The Primary Caregiver Questionnaire (PCQ) and the Food Frequency Questionnaire (FFQ) used in the original ToyBox study were adapted for use in the present study. Specifically, the number of questions in each were reduced as recommended by stakeholders during development meetings (questions related to maternal/post-natal nutrition were removed from the FFQ and family history questions removed from the PCQ). The questionnaires required parents to provide information on their children’s fruit/vegetables, confectionary, water, and sugar-sweetened beverage consumption in addition to the use of screen devices and sleep patterns. Questionnaires were supplied to preschools by the research team in paper format and were then distributed to participating parents when they collected their children by preschool staff. Full details regarding the development, validity, and test-retest reliability of the questionnaires are reported elsewhere [28,29,30].


In order to assess fidelity of implementation in this study, scoring systems used by Verloigne et al. [31] and Pinket et al. [32] were adapted and used to assign codes to participant’s logbook and questionnaire responses that indicated the level of implementation. For dichotomous items, a positive response (yes) was coded as 1, while a negative response (no) received a 0. For Likert scale items, a response of either 4 (agree/often) or 5 (strongly agree/always) was coded as 1, while all other responses (1–3, strongly disagree/never; disagree/not often; neither agree nor disagree/sometimes) were coded as 0. Total implementation fidelity scores of 72 and 11 were available for practitioners and parents, respectively. Accelerometer data were entered into PAL analysis software and mean daily time spent in PA, step count, sedentary time, and sleep were computed for all devices which met the 3-day valid wear-time cut-off. To calculate and categorise participant’s weight status from the height and weight measurements, data was entered into the LMS Growth add-in for Microsoft Excel to generate z-scores and percentile scores. As this is a feasibility study, the use of inferential statistics and effectiveness testing is not recommended due to the small sample size and the preliminary nature of the outcomes measured [33]. Instead, descriptive statistics were used to assess feasibility parameters such as fidelity of implementation, recruitment, retention and attrition rates from baseline to follow-up, presented as proportions. High, medium, and low fidelity was classified as an overall implementation score of ≥ 60%, ≥ 50 < 60%, and < 50% respectively, following recommendations from similar studies [19]. For the secondary outcomes, means ± standard deviations are presented, with the mean change from baseline to follow-up for each outcome calculated along with 95% confidence intervals where appropriate. Process evaluation data (e.g. teacher logbooks and parental feedback surveys) were analysed prior to outcome data, as recommended by current guidelines on process evaluation [34].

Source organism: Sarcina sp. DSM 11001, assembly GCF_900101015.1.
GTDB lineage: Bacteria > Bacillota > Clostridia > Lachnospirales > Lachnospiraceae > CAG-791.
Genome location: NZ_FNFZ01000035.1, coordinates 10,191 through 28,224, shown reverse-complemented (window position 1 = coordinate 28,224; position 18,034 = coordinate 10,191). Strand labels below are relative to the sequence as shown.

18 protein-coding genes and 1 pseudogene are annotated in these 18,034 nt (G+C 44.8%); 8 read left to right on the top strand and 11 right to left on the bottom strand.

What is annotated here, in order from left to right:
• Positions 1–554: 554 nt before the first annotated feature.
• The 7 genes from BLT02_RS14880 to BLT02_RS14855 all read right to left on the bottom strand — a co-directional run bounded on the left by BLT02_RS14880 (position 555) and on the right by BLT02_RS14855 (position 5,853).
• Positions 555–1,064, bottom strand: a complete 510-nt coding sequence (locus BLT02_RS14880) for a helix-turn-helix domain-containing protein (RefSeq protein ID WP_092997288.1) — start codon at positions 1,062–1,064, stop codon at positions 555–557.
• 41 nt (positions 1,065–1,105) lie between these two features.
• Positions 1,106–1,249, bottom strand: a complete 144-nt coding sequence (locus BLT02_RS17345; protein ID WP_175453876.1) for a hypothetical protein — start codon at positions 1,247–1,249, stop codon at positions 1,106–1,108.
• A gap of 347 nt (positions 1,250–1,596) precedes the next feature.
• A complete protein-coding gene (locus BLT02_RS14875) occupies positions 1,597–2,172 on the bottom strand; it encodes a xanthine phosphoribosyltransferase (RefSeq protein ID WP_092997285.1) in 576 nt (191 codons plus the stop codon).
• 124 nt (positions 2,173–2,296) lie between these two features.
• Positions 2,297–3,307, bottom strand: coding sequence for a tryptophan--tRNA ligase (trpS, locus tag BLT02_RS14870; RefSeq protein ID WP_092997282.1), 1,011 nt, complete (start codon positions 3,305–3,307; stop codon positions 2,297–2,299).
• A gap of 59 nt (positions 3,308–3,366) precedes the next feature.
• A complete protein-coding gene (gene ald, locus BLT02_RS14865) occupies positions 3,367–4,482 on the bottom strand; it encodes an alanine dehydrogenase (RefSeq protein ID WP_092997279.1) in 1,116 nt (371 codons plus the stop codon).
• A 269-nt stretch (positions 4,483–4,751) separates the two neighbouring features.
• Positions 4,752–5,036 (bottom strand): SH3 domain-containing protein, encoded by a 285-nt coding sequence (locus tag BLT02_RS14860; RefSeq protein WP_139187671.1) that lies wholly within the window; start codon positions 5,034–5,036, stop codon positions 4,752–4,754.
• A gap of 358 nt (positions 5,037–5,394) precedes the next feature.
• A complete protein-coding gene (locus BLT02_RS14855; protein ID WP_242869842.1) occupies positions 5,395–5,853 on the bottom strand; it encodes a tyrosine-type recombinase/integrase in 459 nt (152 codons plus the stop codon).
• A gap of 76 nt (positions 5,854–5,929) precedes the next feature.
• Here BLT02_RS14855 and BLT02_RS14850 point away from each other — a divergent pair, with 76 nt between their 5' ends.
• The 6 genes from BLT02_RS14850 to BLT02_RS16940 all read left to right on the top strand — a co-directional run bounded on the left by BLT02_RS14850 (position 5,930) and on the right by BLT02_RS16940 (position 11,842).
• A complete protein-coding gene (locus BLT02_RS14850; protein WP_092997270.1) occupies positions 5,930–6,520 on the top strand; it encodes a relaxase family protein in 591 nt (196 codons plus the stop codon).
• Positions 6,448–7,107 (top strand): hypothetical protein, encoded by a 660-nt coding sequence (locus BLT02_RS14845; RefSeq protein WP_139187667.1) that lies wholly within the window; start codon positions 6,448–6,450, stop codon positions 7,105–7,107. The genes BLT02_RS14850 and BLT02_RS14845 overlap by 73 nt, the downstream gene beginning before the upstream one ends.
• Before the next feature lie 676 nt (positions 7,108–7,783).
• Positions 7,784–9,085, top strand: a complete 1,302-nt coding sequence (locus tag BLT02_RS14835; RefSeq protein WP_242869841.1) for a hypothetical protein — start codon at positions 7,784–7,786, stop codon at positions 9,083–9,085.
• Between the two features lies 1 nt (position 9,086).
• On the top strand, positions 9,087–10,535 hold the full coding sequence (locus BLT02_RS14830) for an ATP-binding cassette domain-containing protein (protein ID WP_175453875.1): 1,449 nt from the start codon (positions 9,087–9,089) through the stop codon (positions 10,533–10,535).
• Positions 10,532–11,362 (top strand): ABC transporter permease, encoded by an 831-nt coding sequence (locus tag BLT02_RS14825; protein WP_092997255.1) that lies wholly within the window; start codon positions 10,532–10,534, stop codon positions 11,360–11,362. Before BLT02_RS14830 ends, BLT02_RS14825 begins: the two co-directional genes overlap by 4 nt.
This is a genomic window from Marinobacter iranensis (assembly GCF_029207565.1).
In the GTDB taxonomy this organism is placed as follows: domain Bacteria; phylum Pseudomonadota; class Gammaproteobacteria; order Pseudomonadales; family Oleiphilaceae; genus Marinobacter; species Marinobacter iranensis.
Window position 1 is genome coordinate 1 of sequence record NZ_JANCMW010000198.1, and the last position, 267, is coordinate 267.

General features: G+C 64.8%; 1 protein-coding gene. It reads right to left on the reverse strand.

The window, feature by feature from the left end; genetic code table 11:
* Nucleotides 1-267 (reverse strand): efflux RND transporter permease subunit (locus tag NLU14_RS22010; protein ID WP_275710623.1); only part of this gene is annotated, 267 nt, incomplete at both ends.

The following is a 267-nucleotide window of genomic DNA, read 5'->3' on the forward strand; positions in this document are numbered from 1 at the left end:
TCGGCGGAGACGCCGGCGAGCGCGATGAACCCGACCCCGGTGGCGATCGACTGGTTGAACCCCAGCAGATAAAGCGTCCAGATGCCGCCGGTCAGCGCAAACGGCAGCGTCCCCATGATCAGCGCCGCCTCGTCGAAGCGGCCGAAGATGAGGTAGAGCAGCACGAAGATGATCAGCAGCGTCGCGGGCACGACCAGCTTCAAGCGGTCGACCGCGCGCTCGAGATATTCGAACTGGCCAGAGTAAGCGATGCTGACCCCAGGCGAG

Feasibility of trial recruitment and retention

Eleven out of 112 preschools responded positively to an invitation to take part in the study (cluster-level response rate = 10%). A total of 233 consent forms were distributed, of which 42 children (mean age 4.4 ± 0.46 years; 17 girls) provided parental consent and completed baseline assessment (individual-level recruitment rate = 18%) before preschools were randomised to the ToyBox-Scotland intervention arm (3 centres; n = 26; 10 girls) or the usual curriculum control arm (3 centres; n = 16; 7 girls). See Fig. 1 for CONSORT flow diagram.